Google Images has undergone a major overhaul bringing in a 'dense tiled layout' along with instant scrolling and larger thumbnail previews .

Google images was launched right back in 2001, and according to Google has access to over 10 billion indexed images.

"Meanwhile, the quantity and variety of images on the web has ballooned since 2001, and images have become one of the most popular types of content people search for," explained Google Images product manager Nate Smith.

"So over the next few days we're rolling out an update to Google Images to match the scope and beauty of this fast-growing visual web, and to bring to the surface some of the powerful technology behind Images."

Google explains each of the changes, with the chief design overhaul intended to "get the app out of the way and let you find what you are really looking for".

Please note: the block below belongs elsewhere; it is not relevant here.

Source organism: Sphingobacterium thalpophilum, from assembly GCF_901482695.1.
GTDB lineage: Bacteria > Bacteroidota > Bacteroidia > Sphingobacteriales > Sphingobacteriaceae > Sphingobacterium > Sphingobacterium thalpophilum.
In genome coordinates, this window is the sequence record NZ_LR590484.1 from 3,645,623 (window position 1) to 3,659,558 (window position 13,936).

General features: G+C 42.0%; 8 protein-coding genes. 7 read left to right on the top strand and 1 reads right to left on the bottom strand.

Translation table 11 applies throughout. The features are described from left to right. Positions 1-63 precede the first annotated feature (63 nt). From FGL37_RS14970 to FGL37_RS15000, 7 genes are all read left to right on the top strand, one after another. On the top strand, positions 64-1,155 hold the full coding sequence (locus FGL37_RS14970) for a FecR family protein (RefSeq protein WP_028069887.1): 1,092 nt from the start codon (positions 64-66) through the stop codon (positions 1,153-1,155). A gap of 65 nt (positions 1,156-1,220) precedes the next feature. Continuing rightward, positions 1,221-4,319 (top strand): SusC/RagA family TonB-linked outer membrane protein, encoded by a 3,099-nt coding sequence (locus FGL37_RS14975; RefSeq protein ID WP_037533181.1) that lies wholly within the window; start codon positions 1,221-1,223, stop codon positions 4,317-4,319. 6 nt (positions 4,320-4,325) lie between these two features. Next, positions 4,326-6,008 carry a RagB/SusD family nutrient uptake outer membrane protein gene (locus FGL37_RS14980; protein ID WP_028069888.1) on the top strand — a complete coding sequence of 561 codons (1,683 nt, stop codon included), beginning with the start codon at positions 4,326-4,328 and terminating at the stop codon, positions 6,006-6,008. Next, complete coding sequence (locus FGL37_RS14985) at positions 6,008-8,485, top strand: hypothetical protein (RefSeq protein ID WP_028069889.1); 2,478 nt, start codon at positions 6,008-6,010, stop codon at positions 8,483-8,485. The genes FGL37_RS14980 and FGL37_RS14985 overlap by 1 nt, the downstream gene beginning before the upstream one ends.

Google's change list:

  • Dense tiled layout designed to make it easy to look at lots of images at once.
  • Instant scrolling between pages, without letting you get lost in the images. You can now get up to 1,000 images, all in one scrolling page. And we'll show small, unobtrusive page numbers so you don't lose track of where you are.
  • Larger thumbnail previews on the results page, designed for modern browsers and high-res screens.
  • A hover pane that appears when you mouse over a given thumbnail image, giving you a larger preview, more info about the image and other image-specific features such as "Similar images."
  • Once you click on an image, you're taken to a new landing page that displays a large image in context, with the website it's hosted on visible right behind it. Click anywhere outside the image, and you're right in the original page where you can learn more about the source and context.
  • Optimized keyboard navigation for faster scrolling through many pages, taking advantage of standard web keyboard shortcuts such as Page Up / Page Down. It's all about getting you to the info you need quickly, so you can get on with actually building that treehouse or buying those flowers.